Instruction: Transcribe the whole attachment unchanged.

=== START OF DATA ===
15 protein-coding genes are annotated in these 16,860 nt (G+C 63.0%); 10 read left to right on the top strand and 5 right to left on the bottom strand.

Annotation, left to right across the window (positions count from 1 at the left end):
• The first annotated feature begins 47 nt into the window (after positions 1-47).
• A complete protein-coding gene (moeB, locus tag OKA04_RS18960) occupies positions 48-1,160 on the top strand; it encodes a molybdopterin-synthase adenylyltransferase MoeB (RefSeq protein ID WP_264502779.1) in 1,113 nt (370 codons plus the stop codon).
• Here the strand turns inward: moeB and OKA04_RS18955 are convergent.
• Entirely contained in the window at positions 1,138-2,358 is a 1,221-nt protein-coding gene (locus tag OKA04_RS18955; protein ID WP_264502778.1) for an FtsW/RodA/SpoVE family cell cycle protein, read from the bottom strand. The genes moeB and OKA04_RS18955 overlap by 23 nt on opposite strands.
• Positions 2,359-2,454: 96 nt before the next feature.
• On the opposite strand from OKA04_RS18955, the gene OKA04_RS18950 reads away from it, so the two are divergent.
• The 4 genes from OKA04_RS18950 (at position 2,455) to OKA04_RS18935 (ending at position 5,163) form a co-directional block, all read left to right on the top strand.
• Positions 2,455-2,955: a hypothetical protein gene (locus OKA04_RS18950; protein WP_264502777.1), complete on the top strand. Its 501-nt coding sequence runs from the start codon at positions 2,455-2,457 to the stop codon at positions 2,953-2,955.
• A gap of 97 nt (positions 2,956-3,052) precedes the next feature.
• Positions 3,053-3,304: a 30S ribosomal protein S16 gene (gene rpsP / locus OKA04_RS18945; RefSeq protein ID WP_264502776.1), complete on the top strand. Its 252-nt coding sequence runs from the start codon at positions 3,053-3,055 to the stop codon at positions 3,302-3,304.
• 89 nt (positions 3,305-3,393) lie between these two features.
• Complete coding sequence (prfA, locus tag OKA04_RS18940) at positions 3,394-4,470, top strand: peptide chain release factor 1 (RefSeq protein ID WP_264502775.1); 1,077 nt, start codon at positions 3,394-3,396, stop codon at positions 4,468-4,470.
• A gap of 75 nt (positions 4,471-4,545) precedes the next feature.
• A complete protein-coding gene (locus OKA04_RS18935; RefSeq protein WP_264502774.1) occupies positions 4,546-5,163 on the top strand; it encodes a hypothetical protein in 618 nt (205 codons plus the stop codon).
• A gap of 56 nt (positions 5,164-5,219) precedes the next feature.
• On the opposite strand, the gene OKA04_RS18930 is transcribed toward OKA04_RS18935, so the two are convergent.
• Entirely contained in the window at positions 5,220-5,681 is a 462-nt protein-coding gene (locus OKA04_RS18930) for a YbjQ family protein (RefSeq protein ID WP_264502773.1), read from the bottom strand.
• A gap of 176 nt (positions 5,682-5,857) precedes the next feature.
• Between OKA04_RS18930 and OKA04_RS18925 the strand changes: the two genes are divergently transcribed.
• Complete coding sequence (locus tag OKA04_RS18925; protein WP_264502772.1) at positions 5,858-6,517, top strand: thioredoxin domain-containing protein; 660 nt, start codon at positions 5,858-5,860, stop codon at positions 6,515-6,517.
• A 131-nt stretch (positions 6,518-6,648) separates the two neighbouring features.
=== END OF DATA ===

15 protein-coding genes are annotated in these 16,860 nt (G+C 63.0%); 10 read left to right on the top strand and 5 right to left on the bottom strand.

Annotation, left to right across the window (positions count from 1 at the left end):
• The first annotated feature begins 47 nt into the window (after positions 1-47).
• A complete protein-coding gene (moeB, locus tag OKA04_RS18960) occupies positions 48-1,160 on the top strand; it encodes a molybdopterin-synthase adenylyltransferase MoeB (RefSeq protein ID WP_264502779.1) in 1,113 nt (370 codons plus the stop codon).
• Here the strand turns inward: moeB and OKA04_RS18955 are convergent.
• Entirely contained in the window at positions 1,138-2,358 is a 1,221-nt protein-coding gene (locus tag OKA04_RS18955; protein ID WP_264502778.1) for an FtsW/RodA/SpoVE family cell cycle protein, read from the bottom strand. The genes moeB and OKA04_RS18955 overlap by 23 nt on opposite strands.
• Positions 2,359-2,454: 96 nt before the next feature.
• On the opposite strand from OKA04_RS18955, the gene OKA04_RS18950 reads away from it, so the two are divergent.
• The 4 genes from OKA04_RS18950 (at position 2,455) to OKA04_RS18935 (ending at position 5,163) form a co-directional block, all read left to right on the top strand.
• Positions 2,455-2,955: a hypothetical protein gene (locus OKA04_RS18950; protein WP_264502777.1), complete on the top strand. Its 501-nt coding sequence runs from the start codon at positions 2,455-2,457 to the stop codon at positions 2,953-2,955.
• A gap of 97 nt (positions 2,956-3,052) precedes the next feature.
• Positions 3,053-3,304: a 30S ribosomal protein S16 gene (gene rpsP / locus OKA04_RS18945; RefSeq protein ID WP_264502776.1), complete on the top strand. Its 252-nt coding sequence runs from the start codon at positions 3,053-3,055 to the stop codon at positions 3,302-3,304.
• 89 nt (positions 3,305-3,393) lie between these two features.
• Complete coding sequence (prfA, locus tag OKA04_RS18940) at positions 3,394-4,470, top strand: peptide chain release factor 1 (RefSeq protein ID WP_264502775.1); 1,077 nt, start codon at positions 3,394-3,396, stop codon at positions 4,468-4,470.
• A gap of 75 nt (positions 4,471-4,545) precedes the next feature.
• A complete protein-coding gene (locus OKA04_RS18935; RefSeq protein WP_264502774.1) occupies positions 4,546-5,163 on the top strand; it encodes a hypothetical protein in 618 nt (205 codons plus the stop codon).
• A gap of 56 nt (positions 5,164-5,219) precedes the next feature.
• On the opposite strand, the gene OKA04_RS18930 is transcribed toward OKA04_RS18935, so the two are convergent.
• Entirely contained in the window at positions 5,220-5,681 is a 462-nt protein-coding gene (locus OKA04_RS18930) for a YbjQ family protein (RefSeq protein ID WP_264502773.1), read from the bottom strand.
• A gap of 176 nt (positions 5,682-5,857) precedes the next feature.
• Between OKA04_RS18930 and OKA04_RS18925 the strand changes: the two genes are divergently transcribed.
• Complete coding sequence (locus tag OKA04_RS18925; protein WP_264502772.1) at positions 5,858-6,517, top strand: thioredoxin domain-containing protein; 660 nt, start codon at positions 5,858-5,860, stop codon at positions 6,515-6,517.
• A 131-nt stretch (positions 6,518-6,648) separates the two neighbouring features.